A recent study found that concussions in children and young adults younger than 22 years old rose by 500 percent between 2000 to 2014. Yes, you read that right.
The study was conducted by FAIR Health, a national independent nonprofit organization dedicated to bringing transparency to healthcare costs and health insurance information. The researchers also found additional trends concerning concussion diagnoses:
- Most concussions occur in September and October, which is linked to the start of football season.
- High schoolers have the highest concussion rates.
- Boys generally have more concussions than girls, except in states where female sports are exceptionally popular.
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Although 500 percent is a jaw-dropping statistics, we have to understand it in a new context. Athletes continue to get stronger and faster, and any time they suffer head trauma, there’s a chance for a concussion. Also, we are getting significantly better at detecting concussions, and our increased awareness of their dangers no doubt increases the reporting of symptoms and the issuance of diagnoses.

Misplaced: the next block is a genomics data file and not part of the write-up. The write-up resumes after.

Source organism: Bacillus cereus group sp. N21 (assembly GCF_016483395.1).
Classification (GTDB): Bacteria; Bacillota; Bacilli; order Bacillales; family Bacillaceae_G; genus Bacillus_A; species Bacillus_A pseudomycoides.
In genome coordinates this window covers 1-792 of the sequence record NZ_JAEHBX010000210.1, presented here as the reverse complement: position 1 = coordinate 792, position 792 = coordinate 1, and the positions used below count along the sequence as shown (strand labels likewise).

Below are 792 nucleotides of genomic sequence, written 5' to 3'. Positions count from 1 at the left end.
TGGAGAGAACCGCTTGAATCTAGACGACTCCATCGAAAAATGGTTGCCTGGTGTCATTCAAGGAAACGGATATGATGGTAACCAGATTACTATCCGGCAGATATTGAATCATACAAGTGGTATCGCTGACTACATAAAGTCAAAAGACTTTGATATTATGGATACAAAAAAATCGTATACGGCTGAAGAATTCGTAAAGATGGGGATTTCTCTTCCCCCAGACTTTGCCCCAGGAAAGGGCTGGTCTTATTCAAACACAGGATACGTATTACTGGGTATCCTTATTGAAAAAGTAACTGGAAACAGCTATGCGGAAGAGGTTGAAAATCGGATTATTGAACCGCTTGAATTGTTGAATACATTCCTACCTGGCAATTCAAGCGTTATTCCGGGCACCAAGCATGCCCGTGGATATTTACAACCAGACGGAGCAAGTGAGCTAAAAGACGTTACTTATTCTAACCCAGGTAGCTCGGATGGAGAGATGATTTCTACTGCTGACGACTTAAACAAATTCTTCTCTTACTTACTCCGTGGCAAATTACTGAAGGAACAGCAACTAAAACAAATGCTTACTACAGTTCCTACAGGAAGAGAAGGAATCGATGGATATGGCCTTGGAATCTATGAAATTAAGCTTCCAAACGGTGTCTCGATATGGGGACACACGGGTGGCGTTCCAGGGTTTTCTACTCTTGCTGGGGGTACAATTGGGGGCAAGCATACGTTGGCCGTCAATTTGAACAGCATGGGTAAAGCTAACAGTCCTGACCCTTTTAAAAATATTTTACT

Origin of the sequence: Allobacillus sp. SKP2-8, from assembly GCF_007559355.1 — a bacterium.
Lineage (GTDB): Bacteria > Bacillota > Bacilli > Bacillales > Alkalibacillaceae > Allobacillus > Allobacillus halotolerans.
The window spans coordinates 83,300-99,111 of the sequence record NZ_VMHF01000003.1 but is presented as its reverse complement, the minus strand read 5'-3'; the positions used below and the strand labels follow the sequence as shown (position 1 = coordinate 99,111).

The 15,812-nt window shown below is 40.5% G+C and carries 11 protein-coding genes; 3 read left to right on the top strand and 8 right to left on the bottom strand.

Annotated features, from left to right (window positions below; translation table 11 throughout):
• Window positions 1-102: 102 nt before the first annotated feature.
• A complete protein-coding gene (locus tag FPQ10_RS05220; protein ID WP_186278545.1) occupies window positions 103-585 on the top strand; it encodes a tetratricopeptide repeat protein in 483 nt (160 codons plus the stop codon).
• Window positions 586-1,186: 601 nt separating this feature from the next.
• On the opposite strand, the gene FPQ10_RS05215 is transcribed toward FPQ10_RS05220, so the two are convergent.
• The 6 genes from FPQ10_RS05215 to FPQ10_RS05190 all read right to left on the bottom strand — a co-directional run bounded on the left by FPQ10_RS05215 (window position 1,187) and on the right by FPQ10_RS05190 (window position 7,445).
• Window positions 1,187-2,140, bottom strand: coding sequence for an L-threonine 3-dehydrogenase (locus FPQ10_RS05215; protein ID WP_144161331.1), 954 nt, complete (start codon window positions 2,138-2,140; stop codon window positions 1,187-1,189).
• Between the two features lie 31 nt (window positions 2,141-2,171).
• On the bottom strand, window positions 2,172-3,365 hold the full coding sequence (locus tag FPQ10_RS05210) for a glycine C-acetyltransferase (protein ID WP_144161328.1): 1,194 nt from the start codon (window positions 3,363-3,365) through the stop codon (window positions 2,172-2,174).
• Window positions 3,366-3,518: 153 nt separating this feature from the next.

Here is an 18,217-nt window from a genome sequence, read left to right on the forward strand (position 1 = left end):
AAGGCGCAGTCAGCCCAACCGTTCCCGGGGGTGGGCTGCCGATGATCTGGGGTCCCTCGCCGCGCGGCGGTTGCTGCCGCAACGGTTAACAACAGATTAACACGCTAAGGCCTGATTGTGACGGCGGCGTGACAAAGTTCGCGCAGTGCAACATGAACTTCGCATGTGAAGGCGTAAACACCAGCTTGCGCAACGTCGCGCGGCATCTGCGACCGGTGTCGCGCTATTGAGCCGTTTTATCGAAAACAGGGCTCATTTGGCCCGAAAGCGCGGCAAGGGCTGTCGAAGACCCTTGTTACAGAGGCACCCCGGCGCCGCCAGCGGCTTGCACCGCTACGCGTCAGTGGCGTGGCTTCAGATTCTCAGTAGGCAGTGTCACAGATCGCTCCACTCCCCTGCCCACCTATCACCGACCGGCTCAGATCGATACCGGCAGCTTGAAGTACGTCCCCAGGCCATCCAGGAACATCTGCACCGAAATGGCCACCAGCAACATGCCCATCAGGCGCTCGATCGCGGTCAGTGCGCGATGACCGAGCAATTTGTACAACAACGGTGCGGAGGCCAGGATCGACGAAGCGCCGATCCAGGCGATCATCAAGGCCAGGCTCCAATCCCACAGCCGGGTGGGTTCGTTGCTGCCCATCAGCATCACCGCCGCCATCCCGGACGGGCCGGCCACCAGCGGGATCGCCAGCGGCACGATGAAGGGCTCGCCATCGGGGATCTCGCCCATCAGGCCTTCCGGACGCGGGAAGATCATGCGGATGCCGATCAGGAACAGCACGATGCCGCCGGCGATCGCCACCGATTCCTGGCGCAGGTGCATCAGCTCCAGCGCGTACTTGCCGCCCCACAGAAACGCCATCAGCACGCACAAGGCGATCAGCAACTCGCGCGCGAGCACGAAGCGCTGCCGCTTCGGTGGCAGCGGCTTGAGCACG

So has the frequency of concussions increased by 500 percent in 14 years? Probably not. We’re just getting closer to reporting the actual number of concussions that occur.
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